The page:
First, the field prospects had to be evaluated and the most promising locations identified. Second, I had to pinpoint the companies that were prepared to provide individual investors with greater protection while also lowering the risk.
That’s because losing money on an oil or gas well in the past has largely has been the result of several causes, but the main three missteps include: wildcat drilling; mature well trusts; and/or the manipulation of pricing and recovery by middle men.
What You Need to Watch Out For
Frankly, these are the reasons why most investors look at oil wells as high-risk propositions.
Wildcat drilling involves spudding a hole in a new area in the search for hydrocarbons. Investors fund the project and participate proportionately in the sale of volume realized. Of course, a dry hole means a total loss of the investment. On average, less than one in ten such wells hit enough oil or gas to make the investment profitable.
A mature well oil and gas trust, on the other hand, involves a company packaging wells that have been in production for awhile and selling them off. In this case, the flow rates have already declined considerably and the company is often merely creaming low-volume wells off their books by moving them to other owners. Absent investment into expensive secondary and enhanced recovery methods, there is little prospect that the new owners will realize a significant (or often any) return for their money.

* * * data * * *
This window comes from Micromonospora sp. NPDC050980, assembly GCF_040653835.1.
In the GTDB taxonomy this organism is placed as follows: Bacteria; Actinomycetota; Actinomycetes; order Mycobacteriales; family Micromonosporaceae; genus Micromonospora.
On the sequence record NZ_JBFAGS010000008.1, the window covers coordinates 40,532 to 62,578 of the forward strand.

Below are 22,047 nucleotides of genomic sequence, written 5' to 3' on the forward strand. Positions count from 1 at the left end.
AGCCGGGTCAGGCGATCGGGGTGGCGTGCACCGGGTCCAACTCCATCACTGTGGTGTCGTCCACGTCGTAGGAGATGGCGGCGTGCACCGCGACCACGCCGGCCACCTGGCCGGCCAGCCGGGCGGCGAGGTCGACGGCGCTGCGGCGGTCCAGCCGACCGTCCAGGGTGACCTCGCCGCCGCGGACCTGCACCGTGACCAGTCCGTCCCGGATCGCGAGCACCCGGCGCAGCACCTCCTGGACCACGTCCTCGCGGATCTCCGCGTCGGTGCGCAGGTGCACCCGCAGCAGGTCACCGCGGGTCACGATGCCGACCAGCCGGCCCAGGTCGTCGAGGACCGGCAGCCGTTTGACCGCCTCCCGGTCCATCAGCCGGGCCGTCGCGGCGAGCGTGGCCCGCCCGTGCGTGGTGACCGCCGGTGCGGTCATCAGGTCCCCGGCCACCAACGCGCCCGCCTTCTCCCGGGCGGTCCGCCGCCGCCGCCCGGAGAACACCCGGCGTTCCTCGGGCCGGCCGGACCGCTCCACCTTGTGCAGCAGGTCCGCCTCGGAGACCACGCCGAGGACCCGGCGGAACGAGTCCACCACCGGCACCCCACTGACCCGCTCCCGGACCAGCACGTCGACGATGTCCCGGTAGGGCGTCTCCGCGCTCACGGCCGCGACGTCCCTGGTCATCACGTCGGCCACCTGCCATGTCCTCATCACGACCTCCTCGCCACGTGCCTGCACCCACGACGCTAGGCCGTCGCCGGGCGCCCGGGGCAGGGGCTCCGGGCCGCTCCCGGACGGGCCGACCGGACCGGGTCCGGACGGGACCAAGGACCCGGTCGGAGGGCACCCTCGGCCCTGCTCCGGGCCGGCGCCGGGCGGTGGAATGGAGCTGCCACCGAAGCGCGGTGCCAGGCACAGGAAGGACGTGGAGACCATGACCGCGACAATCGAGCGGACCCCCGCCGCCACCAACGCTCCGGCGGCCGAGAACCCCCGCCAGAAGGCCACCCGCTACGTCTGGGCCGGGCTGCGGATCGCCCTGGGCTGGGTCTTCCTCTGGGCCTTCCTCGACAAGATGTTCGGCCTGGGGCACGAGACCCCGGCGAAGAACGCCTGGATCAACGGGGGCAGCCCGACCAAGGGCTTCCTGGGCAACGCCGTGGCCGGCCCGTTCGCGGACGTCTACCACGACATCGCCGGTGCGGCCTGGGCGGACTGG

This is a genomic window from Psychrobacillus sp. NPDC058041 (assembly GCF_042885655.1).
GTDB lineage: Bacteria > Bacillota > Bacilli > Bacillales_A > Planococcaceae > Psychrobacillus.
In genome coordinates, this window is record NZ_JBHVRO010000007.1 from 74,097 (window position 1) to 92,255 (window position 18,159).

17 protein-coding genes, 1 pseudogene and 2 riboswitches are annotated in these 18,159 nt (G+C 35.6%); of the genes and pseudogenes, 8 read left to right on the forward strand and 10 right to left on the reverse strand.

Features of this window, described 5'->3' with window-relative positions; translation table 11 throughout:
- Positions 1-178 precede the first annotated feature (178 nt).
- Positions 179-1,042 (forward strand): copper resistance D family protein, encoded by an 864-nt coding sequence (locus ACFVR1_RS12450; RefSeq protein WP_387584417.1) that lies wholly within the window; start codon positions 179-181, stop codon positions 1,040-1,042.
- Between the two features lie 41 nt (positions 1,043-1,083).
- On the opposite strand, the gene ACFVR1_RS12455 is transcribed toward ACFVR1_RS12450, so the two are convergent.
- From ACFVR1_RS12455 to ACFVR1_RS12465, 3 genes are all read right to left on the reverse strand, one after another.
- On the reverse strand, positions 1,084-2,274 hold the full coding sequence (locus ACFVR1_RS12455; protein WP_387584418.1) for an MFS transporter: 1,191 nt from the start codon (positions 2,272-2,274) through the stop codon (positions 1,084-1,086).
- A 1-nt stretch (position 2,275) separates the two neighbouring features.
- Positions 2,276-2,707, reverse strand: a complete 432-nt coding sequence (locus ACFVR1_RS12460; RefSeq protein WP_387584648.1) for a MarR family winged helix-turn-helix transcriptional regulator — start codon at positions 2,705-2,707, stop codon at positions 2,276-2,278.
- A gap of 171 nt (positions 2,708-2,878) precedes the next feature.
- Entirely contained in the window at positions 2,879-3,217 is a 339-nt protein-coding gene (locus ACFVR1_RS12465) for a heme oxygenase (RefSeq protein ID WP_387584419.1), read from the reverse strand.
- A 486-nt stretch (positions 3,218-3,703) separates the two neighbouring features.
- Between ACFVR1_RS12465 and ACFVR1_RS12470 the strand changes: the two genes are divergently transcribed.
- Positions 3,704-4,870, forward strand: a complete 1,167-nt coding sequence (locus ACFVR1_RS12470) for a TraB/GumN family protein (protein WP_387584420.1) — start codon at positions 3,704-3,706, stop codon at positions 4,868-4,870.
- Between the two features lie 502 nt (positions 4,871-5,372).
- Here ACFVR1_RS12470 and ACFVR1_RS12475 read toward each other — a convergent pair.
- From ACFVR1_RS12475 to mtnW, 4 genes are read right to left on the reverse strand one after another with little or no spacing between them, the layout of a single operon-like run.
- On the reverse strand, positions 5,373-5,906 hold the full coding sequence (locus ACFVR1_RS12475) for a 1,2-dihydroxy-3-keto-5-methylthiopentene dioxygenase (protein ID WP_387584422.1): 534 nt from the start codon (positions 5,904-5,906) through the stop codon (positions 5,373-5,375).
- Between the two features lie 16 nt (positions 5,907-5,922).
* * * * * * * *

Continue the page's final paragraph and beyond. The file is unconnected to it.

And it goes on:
But it is the third method that creates the biggest loss for investors…
In this one, a third party acquires control over wells or leased acreage, increases the assessed valuation by hundreds of percent, sells off the positions with high-pressure glossy pitches and leases up front, earning a nice chunk of change. Meanwhile, the new investors are left holding nothing more than an overpriced asset.
These guys are the ones that really give investment in production projects a bad name.
My Eight Rules for Successful Direct Investment
So for the past two years, I’ve been searching for better way to allow retail investors to participate in the actual ownership of the stuff coming out of the ground without playing the risk game normally associated with the move.
This has involved getting successful small producers to revise how they work with investors, while also being able to cherry-pick the good projects.
As a result, I only consider companies as suitable investments if they:
(1) Have successful production track records;
(2) Have transparent, investor-friendly operations;
(3) Agree to forego paying themselves any profits on a project until the investors are paid back;
(4) Take their return in the same proportion as the investors are realizing theirs;